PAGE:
But Tucker feels that his business expertise will help in managing these future budgets. “My experience in looking at a corporate budget, looking at operational budgets for start-up companies, mid-sized, and larger companies that really have to do more each year with less and less money will help me take a hard look at the budget,” he says.
Tucker also says that the district must not allow itself to become complacent despite being rated as one of the top districts in the state. “We have to challenge ourselves on what things we should be doing to push forward in order to be one of the best in the state and the country,” he says.
According to Tucker, strategic planning could draw on a great untapped resource to help boost the district toward its goals and objectives. “We are blessed with a very well educated and talented community and we should be drawing upon the wealth of resources we have and try to incorporate that into the success of our district,” he says. “It’s more than paying your taxes and being proud of the accomplishments of the students. We need to provide the opportunities for business and community representatives as well as parents to become involved in shaping the district.”
As an example, Tucker points to a program run by his engineering department at Ortho Clinical that offers life-changing opportunities for students. “Every year we sponsor a robotics competition at Somerville High School,” he says. “We take a fairly large team of students all the way through the brain storming, planning, designing phases, to building a robot, to marketing, creating promotional materials, entering competitions, planning competition strategies, and in the process we teach what it is like to design a product, build it, take it to market, execute it.”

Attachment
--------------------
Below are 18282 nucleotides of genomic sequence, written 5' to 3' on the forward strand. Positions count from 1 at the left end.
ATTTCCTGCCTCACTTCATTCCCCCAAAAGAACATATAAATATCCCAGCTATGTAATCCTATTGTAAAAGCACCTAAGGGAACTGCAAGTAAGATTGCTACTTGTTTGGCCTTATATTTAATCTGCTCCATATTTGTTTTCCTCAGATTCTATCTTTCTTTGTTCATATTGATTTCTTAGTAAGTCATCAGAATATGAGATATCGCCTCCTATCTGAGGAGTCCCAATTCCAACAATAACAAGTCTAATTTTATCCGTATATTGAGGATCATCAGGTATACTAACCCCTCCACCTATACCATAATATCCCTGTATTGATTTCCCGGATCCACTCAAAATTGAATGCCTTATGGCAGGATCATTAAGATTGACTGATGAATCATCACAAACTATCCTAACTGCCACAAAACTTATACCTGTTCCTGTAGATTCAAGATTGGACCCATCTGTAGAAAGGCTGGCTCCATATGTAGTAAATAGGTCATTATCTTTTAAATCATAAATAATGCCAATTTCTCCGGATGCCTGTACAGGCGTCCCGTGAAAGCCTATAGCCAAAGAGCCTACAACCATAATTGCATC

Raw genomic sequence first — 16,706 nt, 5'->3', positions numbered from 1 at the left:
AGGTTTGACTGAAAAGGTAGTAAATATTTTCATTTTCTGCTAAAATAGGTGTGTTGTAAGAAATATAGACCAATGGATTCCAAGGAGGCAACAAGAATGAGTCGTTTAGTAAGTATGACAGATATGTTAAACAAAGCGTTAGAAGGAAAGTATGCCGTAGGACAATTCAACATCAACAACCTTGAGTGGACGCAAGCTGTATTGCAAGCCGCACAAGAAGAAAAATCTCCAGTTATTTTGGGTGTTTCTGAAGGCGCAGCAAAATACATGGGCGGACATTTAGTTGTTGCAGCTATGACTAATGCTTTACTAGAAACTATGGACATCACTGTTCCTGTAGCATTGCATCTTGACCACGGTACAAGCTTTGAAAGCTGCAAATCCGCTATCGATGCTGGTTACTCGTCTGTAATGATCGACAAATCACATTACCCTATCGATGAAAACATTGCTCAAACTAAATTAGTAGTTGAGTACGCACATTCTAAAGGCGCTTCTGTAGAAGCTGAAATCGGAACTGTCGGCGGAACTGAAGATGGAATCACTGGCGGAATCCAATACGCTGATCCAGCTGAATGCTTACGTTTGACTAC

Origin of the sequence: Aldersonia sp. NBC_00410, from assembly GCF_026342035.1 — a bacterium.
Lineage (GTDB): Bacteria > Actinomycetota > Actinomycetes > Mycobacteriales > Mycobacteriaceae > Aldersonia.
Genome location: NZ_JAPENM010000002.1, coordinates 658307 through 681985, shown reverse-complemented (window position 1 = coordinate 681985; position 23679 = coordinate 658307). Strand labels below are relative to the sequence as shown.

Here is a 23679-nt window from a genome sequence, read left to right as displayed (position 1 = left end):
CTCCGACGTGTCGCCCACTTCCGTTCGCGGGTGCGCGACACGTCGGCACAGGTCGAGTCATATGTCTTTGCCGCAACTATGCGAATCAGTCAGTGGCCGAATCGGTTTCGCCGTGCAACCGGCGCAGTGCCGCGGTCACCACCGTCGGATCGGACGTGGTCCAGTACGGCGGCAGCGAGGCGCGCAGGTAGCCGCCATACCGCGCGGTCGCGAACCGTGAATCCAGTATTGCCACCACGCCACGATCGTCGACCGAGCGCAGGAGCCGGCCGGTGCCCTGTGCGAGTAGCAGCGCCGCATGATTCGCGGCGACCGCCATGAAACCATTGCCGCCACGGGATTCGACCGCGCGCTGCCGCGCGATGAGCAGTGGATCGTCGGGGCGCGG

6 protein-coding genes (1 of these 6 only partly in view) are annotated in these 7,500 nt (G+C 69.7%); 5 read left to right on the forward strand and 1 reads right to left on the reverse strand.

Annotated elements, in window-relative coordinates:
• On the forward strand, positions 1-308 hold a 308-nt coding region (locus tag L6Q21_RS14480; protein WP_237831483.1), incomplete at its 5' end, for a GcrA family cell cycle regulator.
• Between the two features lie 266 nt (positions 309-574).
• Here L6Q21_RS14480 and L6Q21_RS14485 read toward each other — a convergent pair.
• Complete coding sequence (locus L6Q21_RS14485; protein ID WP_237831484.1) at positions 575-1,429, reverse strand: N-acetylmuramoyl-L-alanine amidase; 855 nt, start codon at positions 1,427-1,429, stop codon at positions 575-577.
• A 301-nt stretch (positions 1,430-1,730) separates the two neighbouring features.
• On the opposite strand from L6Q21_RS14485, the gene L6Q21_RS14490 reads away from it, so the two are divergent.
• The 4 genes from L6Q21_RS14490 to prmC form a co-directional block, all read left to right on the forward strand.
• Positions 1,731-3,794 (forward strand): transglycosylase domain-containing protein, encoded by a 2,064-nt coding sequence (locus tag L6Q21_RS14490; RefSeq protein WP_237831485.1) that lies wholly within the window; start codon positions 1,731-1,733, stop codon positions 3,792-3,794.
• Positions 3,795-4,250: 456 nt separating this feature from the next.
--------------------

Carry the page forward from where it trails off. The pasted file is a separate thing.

But one of the secrets to its success is that the program is inclusive. “This is not just for the students who are naturally inclined toward engineering and science,” he says. “We try to draw in people who aren’t or have never necessarily thought of themselves as being interested in the sciences. Lo and behold, they become energized by the process and many begin to consider careers based upon these experiences. They would never have done that otherwise. That is just one example how a school district can really benefit by allowing the community to get involved.”
The question of the middle school curriculum is another major concern for Tucker. “I think the district has a good approach with the comprehensive study, but there will be some decisions that need to be made as to what are the appropriate actions that need to be taken,” he says. As far as what would be the best course of action in terms of the middle school schedule and the question of how best to include language arts in the middle school schedule, Tucker prefers to reserve judgment until he sees all the facts.
He also has some progressive ideas of his own. According to Tucker, how a school district measures excellence should go beyond the traditional method of simply measuring test scores. “We need to redefine what excellence is,” he says. “There are surveys that indicate that many kids feel that overwhelming pressure to achieve on SAT tests and things like that. Although those tests are important, I think every educator would agree that is pretty one-dimensional.”
Redefining excellence is going to be a challenge for any school district, according to Tucker. “Communicating a vision and value and providing opportunity for all students, not just those at the top and the ones that need special assistance,” he says. “That is going to take time. Right now the easy way is to measure things traditionally, but I personally feel it doesn’t give you the whole story.”